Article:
“ALICE was designed to study the quark-gluon plasma, a fundamental state of very hot, very dense matter that filled the universe a few microseconds after the big bang,” says Peter Jacobs of Berkeley Lab’s Nuclear Science Division (NSD). “One way to recreate that state is to slam massive particles into each other at high energies. Neutron stars would be good, but in the laboratory we have to settle for heavy atomic nuclei, like gold or lead.”
One thing ALICE was not originally designed to do, however, was study the phenomenon called “jet-quenching.” When ALICE was just getting started back in the late 1990s, jet-quenching hadn’t yet been discovered at Brookhaven’s Relativistic Heavy Ion Collider (RHIC).
“When particles like protons collide at high energy, pairs of their constituent quarks or gluons may slam into each other and scatter back-to-back, quickly breaking up again into a ‘jet’ or spray of particles such as pions and kaons,” Jacobs explains.
The fireball from a collision of two massive nuclei like lead (or gold, the nuclei RHIC collides) is bigger, hotter, and much denser than that from a collision of two protons. “RHIC was the first accelerator in which jets could be seen in heavy-ion collisions,” Jacobs says.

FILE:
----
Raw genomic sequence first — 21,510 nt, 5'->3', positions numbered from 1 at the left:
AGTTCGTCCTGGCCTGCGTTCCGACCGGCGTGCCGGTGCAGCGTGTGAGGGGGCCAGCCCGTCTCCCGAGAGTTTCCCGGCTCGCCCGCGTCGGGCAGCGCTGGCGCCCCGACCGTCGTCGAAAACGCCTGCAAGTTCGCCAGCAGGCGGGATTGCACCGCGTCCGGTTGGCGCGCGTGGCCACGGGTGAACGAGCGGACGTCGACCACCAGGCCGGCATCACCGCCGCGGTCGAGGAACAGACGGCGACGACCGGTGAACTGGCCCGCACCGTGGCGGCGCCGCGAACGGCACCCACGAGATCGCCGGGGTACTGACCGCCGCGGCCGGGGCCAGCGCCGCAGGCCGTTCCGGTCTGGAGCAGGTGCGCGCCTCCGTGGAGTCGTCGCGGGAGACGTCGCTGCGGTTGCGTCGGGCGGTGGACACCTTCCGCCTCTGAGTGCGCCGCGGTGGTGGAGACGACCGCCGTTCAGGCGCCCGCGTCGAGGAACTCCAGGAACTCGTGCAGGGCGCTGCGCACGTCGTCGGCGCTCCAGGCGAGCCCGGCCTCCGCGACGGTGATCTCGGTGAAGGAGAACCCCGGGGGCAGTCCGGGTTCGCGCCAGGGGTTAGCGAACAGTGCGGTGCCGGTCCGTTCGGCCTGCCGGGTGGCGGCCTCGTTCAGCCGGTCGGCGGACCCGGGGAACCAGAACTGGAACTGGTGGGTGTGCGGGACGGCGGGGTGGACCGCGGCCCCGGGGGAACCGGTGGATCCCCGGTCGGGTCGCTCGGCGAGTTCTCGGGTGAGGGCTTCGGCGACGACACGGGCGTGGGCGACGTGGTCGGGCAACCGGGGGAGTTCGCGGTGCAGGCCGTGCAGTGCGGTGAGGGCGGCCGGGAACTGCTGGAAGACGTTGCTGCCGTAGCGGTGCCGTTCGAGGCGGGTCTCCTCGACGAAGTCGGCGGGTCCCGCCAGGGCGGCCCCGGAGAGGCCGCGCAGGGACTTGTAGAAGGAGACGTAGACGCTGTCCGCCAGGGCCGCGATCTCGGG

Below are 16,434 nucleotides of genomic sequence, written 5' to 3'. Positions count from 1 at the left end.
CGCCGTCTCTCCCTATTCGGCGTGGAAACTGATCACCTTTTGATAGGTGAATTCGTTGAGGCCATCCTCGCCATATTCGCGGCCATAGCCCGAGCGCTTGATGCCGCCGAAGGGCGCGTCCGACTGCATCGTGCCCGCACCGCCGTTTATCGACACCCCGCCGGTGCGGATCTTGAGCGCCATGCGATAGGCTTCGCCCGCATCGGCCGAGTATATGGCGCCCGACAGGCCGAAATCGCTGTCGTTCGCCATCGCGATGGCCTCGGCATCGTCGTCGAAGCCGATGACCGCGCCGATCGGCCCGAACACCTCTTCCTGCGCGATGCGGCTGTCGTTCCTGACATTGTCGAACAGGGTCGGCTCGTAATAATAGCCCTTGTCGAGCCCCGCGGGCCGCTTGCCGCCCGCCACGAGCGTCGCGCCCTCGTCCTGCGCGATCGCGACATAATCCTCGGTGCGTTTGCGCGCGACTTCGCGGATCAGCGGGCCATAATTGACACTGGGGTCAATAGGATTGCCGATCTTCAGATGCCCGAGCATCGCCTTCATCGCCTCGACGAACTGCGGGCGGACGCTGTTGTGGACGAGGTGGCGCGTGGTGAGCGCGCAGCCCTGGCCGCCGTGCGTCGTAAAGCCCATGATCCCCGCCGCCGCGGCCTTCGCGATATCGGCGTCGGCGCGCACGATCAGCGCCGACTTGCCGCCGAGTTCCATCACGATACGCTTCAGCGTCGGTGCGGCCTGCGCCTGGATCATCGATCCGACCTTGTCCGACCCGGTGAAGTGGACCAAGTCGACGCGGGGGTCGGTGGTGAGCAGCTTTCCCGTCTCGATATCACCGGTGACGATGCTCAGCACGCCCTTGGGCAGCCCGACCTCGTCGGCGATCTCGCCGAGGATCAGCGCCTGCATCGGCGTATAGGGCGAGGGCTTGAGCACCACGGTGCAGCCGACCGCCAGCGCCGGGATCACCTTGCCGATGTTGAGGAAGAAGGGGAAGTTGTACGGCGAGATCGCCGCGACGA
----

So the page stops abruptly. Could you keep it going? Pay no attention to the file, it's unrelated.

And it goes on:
RHIC’s STAR detector depends on a Time Projector Chamber built at Berkeley Lab, a type of detector invented by David Nygren of the Physics Division. Data from STAR and other RHIC detectors revealed something new, says Jacobs. “We observed something predicted but never before seen in jet physics: jet quenching.”
The farther a jet has to push through the dense nuclear matter of a heavy-ion collision, the more energy it loses. If the interaction with matter is strong enough, it may not escape the fireball as a jet at all.